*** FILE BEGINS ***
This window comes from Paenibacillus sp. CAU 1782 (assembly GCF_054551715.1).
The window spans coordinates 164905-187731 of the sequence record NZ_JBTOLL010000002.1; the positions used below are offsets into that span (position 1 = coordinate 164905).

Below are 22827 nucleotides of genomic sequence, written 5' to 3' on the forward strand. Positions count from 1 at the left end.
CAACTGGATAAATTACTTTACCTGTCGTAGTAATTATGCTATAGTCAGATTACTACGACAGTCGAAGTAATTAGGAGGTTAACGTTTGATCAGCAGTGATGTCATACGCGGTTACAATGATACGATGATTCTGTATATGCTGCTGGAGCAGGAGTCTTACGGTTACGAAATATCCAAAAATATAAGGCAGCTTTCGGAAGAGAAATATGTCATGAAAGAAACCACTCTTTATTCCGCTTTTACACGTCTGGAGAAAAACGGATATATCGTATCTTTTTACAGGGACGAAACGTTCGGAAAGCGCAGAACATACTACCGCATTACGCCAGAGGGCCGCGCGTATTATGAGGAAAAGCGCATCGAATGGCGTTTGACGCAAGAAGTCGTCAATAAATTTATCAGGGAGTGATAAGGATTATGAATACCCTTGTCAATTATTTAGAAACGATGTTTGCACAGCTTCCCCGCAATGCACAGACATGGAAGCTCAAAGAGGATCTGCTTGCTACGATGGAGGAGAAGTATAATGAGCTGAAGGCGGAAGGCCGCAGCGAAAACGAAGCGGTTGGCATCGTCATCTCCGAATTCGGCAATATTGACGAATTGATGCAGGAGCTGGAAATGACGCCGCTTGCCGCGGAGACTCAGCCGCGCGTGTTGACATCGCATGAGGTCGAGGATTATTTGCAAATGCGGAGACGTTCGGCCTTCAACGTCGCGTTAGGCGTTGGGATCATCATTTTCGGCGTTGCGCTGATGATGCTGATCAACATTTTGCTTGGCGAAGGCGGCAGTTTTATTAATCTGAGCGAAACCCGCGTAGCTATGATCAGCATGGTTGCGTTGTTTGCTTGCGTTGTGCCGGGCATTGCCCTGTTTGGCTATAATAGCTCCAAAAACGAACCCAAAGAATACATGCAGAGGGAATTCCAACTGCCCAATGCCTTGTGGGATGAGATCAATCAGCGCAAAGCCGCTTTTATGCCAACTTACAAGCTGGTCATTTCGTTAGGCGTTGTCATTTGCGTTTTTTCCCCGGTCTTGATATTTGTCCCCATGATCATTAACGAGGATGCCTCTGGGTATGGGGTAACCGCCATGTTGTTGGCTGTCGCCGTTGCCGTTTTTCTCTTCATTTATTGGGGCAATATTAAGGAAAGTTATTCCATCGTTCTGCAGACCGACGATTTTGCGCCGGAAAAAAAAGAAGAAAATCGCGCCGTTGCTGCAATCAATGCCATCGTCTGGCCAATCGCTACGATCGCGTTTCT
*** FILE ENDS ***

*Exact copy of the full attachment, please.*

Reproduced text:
This window comes from Paenibacillus sp. CAU 1782 (assembly GCF_054551715.1).
The window spans coordinates 164905-187731 of the sequence record NZ_JBTOLL010000002.1; the positions used below are offsets into that span (position 1 = coordinate 164905).

Below are 22827 nucleotides of genomic sequence, written 5' to 3' on the forward strand. Positions count from 1 at the left end.
CAACTGGATAAATTACTTTACCTGTCGTAGTAATTATGCTATAGTCAGATTACTACGACAGTCGAAGTAATTAGGAGGTTAACGTTTGATCAGCAGTGATGTCATACGCGGTTACAATGATACGATGATTCTGTATATGCTGCTGGAGCAGGAGTCTTACGGTTACGAAATATCCAAAAATATAAGGCAGCTTTCGGAAGAGAAATATGTCATGAAAGAAACCACTCTTTATTCCGCTTTTACACGTCTGGAGAAAAACGGATATATCGTATCTTTTTACAGGGACGAAACGTTCGGAAAGCGCAGAACATACTACCGCATTACGCCAGAGGGCCGCGCGTATTATGAGGAAAAGCGCATCGAATGGCGTTTGACGCAAGAAGTCGTCAATAAATTTATCAGGGAGTGATAAGGATTATGAATACCCTTGTCAATTATTTAGAAACGATGTTTGCACAGCTTCCCCGCAATGCACAGACATGGAAGCTCAAAGAGGATCTGCTTGCTACGATGGAGGAGAAGTATAATGAGCTGAAGGCGGAAGGCCGCAGCGAAAACGAAGCGGTTGGCATCGTCATCTCCGAATTCGGCAATATTGACGAATTGATGCAGGAGCTGGAAATGACGCCGCTTGCCGCGGAGACTCAGCCGCGCGTGTTGACATCGCATGAGGTCGAGGATTATTTGCAAATGCGGAGACGTTCGGCCTTCAACGTCGCGTTAGGCGTTGGGATCATCATTTTCGGCGTTGCGCTGATGATGCTGATCAACATTTTGCTTGGCGAAGGCGGCAGTTTTATTAATCTGAGCGAAACCCGCGTAGCTATGATCAGCATGGTTGCGTTGTTTGCTTGCGTTGTGCCGGGCATTGCCCTGTTTGGCTATAATAGCTCCAAAAACGAACCCAAAGAATACATGCAGAGGGAATTCCAACTGCCCAATGCCTTGTGGGATGAGATCAATCAGCGCAAAGCCGCTTTTATGCCAACTTACAAGCTGGTCATTTCGTTAGGCGTTGTCATTTGCGTTTTTTCCCCGGTCTTGATATTTGTCCCCATGATCATTAACGAGGATGCCTCTGGGTATGGGGTAACCGCCATGTTGTTGGCTGTCGCCGTTGCCGTTTTTCTCTTCATTTATTGGGGCAATATTAAGGAAAGTTATTCCATCGTTCTGCAGACCGACGATTTTGCGCCGGAAAAAAAAGAAGAAAATCGCGCCGTTGCTGCAATCAATGCCATCGTCTGGCCAATCGCTACGATCGCGTTTCT